At Home: Harper’s Conservatives accused of mishandling $11 million in campaign funds
Liberal leader Stéphane Dion has announced his anger at the Conservatives during his caucus meeting this Wednesday, calling for Prime Minister Stephen Harper to ?open the books? (1) and let Elections Canada watchdogs see exactly where his party’s campaign money went.
The accusation came following the employment of William Corbett by Elections Canada to look more closely at the expenditures of the Conservatives during the last federal election.
CBC News Today said that there had been $11 million ?shuffled from Tory ridings to the central campaign? (2). The party members are under suspicion of using advertising funds to support the national campaign or to pay for TV and radio ads for the advancement of the federal party.
There is no mention of the financial investigation on the Conservative’s website, which is surprising considering how heavy the site is with denunciations of Stéphane Dion, Jack Layton, and Green Party leader Elizabeth May.
The party has spent a great deal of time and effort on making negative statements about its competition: ?Layton’s Priorities Keep Changing?; ?Stéphane Dion: All Negative, All the Time?; ?More Conspiracy Theories from the Red-Green Coalition? (3).
Given this aggressive attitude, It’s odd that no Conservative spokesman has stepped up to defend the party and effectively call someone crazy.
In response to questions about the Liberal party’s own track record, particularly the sponsorship scandal, Dion told reporters that ?There was a break of trust. We need to recreate that link of trust, and I believe it’s strengthening again towards our party? (1).
Harper has yet to retaliate or explain his party’s position; however, given his outspokenness on the previous Liberal financial debacle it is to be expected that the Liberals and the other parties will not hesitate to denounce Conservative election spending and call, once again, for a vote of non-confidence in the minority government.
(1) CTV.ca, 2007. ?Harper has broken trust of Canadians, says Dion.? Retrieved August 29, 2007, from http://www.ctv.ca/servlet/ArticleNews/story/CTVNews/20070829/dion_caucus_070829/20070829?hub=CTVNewsAt11
(2) CBC News Today (television program). Originally aired August 29, 2007.
(3) Conservative Party of Canada website. Retrieved August 31, 2007, from http://www.conservative.ca/
In Foreign News: Final 7 South Korean hostages released in Afghanistan
CBC News has reported that the final seven South Korean hostages being held in Afghanistan have been released. The hostages were released in two groups and handed over to the care of officials with the International Committee of the Red Cross.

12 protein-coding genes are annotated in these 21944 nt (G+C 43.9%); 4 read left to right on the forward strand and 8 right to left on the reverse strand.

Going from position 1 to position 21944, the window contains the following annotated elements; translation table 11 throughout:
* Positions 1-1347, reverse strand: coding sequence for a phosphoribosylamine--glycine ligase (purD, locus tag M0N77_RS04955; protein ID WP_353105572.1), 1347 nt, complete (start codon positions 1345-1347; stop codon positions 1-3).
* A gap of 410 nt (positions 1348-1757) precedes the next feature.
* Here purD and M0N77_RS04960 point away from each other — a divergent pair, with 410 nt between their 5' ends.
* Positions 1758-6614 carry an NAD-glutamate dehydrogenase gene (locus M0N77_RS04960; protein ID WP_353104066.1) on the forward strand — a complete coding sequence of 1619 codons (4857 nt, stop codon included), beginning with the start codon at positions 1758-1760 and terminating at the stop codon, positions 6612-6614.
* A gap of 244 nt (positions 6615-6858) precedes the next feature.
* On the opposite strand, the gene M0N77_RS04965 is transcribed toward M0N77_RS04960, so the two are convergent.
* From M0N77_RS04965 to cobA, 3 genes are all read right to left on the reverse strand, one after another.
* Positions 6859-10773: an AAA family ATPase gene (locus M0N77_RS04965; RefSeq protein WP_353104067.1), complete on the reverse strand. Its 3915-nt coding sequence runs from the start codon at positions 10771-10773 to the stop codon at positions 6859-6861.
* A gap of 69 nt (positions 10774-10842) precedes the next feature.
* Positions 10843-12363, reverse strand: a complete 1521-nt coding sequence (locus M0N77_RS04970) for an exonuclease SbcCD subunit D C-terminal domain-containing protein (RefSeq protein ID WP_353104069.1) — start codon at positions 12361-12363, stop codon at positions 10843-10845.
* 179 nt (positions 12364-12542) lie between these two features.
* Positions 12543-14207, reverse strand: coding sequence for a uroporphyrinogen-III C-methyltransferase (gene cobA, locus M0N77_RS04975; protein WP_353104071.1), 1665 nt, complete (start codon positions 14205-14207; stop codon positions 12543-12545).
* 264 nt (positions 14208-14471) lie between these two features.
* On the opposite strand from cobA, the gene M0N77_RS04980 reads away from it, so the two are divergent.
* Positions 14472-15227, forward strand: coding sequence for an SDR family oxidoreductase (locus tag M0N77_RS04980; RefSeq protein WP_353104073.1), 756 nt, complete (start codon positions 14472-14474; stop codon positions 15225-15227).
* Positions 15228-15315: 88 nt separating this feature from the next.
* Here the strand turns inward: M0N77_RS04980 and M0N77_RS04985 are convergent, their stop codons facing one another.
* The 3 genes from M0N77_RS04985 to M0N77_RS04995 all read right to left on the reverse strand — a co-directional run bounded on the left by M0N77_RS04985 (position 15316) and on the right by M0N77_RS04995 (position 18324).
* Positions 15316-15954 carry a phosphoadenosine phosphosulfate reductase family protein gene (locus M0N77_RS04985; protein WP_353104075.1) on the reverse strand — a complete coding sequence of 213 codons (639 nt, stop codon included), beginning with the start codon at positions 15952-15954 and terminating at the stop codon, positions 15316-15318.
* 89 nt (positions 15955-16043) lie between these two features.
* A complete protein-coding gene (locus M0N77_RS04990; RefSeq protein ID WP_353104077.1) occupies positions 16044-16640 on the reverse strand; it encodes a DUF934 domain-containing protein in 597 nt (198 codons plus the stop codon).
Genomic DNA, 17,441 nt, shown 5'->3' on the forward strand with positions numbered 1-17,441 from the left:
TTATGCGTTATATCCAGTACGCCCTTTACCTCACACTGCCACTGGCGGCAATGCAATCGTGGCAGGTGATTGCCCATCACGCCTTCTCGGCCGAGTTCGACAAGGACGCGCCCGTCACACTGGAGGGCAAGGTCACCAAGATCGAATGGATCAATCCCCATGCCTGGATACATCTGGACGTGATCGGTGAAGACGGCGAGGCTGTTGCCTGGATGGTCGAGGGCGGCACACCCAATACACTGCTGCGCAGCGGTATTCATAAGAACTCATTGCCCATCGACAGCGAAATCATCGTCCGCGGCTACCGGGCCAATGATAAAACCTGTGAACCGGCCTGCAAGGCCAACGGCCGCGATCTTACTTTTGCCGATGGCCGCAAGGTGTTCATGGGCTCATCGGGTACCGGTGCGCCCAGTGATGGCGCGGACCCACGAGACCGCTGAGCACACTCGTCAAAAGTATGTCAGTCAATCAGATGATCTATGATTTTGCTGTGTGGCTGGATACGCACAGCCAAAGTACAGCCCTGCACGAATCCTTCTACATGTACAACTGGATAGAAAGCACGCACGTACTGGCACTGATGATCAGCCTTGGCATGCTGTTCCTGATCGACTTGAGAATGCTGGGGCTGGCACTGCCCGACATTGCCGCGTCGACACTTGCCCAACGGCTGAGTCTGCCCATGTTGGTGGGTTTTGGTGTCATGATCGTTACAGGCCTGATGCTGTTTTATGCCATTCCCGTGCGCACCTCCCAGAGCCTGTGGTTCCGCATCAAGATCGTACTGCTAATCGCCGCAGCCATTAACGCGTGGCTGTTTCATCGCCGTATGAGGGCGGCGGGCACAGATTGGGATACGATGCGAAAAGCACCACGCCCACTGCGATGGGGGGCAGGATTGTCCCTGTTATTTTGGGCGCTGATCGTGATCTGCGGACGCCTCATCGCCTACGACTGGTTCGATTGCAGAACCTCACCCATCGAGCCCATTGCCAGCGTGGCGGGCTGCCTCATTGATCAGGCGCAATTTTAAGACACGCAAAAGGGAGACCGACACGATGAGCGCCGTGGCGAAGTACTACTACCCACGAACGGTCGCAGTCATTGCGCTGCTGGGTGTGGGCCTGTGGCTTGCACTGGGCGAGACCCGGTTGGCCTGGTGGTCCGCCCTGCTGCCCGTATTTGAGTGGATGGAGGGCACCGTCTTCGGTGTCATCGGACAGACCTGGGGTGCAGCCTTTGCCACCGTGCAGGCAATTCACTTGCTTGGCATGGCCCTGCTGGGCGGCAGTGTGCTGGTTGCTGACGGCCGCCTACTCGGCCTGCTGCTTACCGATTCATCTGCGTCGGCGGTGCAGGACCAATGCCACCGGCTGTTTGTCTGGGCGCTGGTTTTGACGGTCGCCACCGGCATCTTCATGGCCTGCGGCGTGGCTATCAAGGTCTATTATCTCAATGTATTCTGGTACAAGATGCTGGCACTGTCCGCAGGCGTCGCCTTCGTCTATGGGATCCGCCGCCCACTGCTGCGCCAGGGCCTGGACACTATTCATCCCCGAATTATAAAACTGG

The hostages had been held for more than 40 days in an attempt by the Taliban, a militant Afghan group, to pressure South Korea into removing its peacekeeping troops from Afghanistan and to prevent any more Korean aid workers from entering the country.
The newly released hostages were part of a group of 23 South Korean Christian aid workers who were kidnapped by Taliban militants on July 19.
Two of the original hostages were shot dead; in mid-August, two of the women were released, and another 12 of the hostages were freed on August 29. According to Korea.net, a spokesman for the Foreign Ministry in Afghanistan has stated that the hostages have not been harmed; however, they were sent to a medical facility within the country to ensure their health before being sent home (2).
The South Koreans entered Afghanistan with the intention of providing medical services to the war-ravaged country; they were subsequently captured with the intention of the Taliban to demand the release of an equal number of Taliban prisoners from Afghani jails.
South Korea’s decision to negotiate directly with the Taliban has raised concerns that the militant group will now be seen as possessing enough legitimacy to deal directly with foreign governments.
As if to confirm those fears, a Taliban spokesman confirmed that they are already planning to kidnap more foreigners, since the rebel group gained so much in their negotiations with South Korea.
“We will do the same thing with the other allies in Afghanistan, because we found this way to be successful,” (1) spokesman Qari Yousef Ahmadi told the Associated Press.
While it is clear that South Korea will have no role in Afghanistan in the near future, other nations, including Canada, remain within the country in an attempt to keep peace between Afghanistan and the militant Taliban.
(1) CBC News, 2007. ?Last 7 South Korean hostages released.? Retrieved August 31, 2007, from http://www.cbc.ca/world/story/2007/08/30/hostages-korea.html
(2) Korea.net, 2007. ?12 Korean hostages freed in Afghanistan, 7 in captivity.? Retrieved August 29th, 2007, from http://www.korea.net/news/news/NewsView.asp?serial_no=20070829033&part=103